Women wanting to react are prevented from doing so by social taboos. An inadequate legal framework, and the humiliation and public exposure women face, discourage them from making a stand. A victim of sexual harassment has much more than bodily integrity to protect, and a victim of harassment at the workplace has much more to lose by taking action than remaining silent.

But continued silence won’t make the problem disappear. Sexual harassment will only be taken seriously when it becomes a serious issue. For it to become an issue, it is imperative that those who feel strongly about it become vocal and active. This is a battle that has to be fought head on. Sexual harassment has to be recognised as an offence. That it is not is a reflection of how a woman’s role and status is perceived by society. Any major change will involve a shift in attitudes towards women, as well as their increased empowerment.

In their quest for such a change, AASHA’s efforts are directed towards influencing policy makers to provide protection to women in the workplace and to ensure a safe and healthy working environment. Sexual harassment in the workplace is now at least recognised as a labour and management issue. It is prohibited by law in many countries, including some in Asia like Sri Lanka, India and Malaysia. Having ratified CEDAW in addition to signing ILO Conventions and other international and national laws dealing with this issue, the Pakistani legislators have no choice but to take measures. Although the Constitution and the Criminal Penal Code do address women’s equality and therefore sexual harassment to some extent, there is no law or clear policy on harassment in the workplace.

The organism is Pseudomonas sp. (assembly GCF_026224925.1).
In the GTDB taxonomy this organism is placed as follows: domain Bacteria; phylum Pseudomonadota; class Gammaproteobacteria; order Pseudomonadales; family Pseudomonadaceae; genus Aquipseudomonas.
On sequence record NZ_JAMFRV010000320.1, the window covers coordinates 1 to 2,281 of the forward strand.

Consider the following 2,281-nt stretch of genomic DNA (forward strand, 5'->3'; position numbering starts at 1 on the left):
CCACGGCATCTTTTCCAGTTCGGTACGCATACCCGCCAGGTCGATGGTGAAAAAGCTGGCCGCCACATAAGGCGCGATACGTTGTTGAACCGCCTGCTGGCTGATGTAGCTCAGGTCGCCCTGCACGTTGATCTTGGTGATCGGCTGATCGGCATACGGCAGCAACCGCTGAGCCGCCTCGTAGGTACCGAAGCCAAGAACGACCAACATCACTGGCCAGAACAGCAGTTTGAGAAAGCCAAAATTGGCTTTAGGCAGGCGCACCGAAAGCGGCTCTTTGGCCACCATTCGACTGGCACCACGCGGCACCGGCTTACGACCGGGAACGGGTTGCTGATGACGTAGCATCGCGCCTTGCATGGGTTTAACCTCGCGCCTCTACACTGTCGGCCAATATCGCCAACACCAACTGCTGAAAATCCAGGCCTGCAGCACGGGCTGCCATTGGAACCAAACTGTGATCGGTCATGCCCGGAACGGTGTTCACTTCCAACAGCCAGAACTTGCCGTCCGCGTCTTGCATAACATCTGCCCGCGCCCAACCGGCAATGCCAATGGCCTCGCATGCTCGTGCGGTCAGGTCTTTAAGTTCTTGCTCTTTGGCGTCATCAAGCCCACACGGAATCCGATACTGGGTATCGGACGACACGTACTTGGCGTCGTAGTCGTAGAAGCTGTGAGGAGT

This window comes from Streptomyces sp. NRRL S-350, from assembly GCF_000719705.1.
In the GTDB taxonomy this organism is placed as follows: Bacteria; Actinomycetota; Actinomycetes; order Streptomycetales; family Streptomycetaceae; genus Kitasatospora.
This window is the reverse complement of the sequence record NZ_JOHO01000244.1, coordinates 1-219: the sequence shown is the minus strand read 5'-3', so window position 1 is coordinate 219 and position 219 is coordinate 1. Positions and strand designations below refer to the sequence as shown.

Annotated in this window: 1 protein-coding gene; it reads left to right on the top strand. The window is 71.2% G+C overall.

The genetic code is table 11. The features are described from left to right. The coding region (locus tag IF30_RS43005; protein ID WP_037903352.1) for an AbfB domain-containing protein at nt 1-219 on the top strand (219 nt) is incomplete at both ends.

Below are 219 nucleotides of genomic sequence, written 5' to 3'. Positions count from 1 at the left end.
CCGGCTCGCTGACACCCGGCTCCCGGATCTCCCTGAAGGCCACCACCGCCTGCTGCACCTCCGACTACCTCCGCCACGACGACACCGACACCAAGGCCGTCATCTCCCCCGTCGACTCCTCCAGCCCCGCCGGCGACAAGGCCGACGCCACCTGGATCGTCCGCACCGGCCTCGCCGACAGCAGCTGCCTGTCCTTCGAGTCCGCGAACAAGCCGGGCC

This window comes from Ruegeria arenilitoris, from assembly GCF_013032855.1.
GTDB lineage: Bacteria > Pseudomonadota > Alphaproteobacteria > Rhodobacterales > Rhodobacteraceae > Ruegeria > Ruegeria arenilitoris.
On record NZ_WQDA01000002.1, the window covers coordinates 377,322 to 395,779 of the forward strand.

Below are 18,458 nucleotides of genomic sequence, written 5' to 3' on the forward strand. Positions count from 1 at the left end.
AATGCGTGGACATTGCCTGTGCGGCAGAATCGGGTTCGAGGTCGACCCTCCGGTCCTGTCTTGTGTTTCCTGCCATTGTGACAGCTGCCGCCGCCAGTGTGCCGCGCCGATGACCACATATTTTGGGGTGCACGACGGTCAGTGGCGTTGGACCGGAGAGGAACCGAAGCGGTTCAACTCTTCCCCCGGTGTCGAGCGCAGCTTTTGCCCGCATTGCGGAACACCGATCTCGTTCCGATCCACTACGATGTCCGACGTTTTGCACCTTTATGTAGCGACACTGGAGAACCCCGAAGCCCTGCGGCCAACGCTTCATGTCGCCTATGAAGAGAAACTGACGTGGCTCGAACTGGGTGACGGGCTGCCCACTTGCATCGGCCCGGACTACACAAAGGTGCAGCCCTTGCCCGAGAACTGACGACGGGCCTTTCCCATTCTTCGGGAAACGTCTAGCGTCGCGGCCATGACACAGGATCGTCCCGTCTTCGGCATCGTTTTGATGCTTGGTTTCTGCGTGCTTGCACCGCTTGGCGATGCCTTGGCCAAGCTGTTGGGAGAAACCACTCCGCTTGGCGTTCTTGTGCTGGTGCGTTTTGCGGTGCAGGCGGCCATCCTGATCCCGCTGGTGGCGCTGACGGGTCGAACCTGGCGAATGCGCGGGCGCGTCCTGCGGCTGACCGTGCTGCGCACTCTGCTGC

Responding to the situation, AASHA has drafted a Code for Gender Justice in the Workplace. The objective of this code of conduct is to improve labour conditions and enable a working environment free of sexual harassment, abuse and intimidation by presenting a comprehensive strategy to employers. Designed to become integral to the management policies of public, private, and non-governmental organisations and educational institutes, the code is an attempt to effectively deal with sexual abuse around the workplace and provides a mechanism for complaints and redress through special enquiry committees. AASHA is presently introducing the code in the private sector.

As Dr Fouzia Saeed puts it, “Hiding behind any denial will not work any more. It’s time that we face our own value system and question the basic concept of woman that we have in our heads, which we have unconsciously inherited, and which we do not want to let go of.”